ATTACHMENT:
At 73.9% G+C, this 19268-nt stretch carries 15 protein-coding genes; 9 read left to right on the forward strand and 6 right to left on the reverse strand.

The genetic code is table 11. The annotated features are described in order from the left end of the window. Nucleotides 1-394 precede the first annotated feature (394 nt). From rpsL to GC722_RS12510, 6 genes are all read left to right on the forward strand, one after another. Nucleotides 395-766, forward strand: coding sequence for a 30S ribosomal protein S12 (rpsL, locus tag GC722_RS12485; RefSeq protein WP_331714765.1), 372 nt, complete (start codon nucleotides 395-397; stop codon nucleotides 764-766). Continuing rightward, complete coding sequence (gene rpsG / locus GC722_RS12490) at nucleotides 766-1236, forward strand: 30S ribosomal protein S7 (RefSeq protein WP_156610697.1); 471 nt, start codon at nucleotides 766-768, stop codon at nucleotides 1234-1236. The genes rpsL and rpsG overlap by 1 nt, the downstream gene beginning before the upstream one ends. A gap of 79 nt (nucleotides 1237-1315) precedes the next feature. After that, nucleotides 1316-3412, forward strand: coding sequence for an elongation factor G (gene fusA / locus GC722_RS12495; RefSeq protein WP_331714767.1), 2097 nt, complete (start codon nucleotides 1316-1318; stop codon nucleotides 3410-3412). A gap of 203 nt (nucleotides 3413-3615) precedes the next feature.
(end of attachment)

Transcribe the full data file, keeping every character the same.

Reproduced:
At 73.9% G+C, this 19268-nt stretch carries 15 protein-coding genes; 9 read left to right on the forward strand and 6 right to left on the reverse strand.

The genetic code is table 11. The annotated features are described in order from the left end of the window. Nucleotides 1-394 precede the first annotated feature (394 nt). From rpsL to GC722_RS12510, 6 genes are all read left to right on the forward strand, one after another. Nucleotides 395-766, forward strand: coding sequence for a 30S ribosomal protein S12 (rpsL, locus tag GC722_RS12485; RefSeq protein WP_331714765.1), 372 nt, complete (start codon nucleotides 395-397; stop codon nucleotides 764-766). Continuing rightward, complete coding sequence (gene rpsG / locus GC722_RS12490) at nucleotides 766-1236, forward strand: 30S ribosomal protein S7 (RefSeq protein WP_156610697.1); 471 nt, start codon at nucleotides 766-768, stop codon at nucleotides 1234-1236. The genes rpsL and rpsG overlap by 1 nt, the downstream gene beginning before the upstream one ends. A gap of 79 nt (nucleotides 1237-1315) precedes the next feature. After that, nucleotides 1316-3412, forward strand: coding sequence for an elongation factor G (gene fusA / locus GC722_RS12495; RefSeq protein WP_331714767.1), 2097 nt, complete (start codon nucleotides 1316-1318; stop codon nucleotides 3410-3412). A gap of 203 nt (nucleotides 3413-3615) precedes the next feature.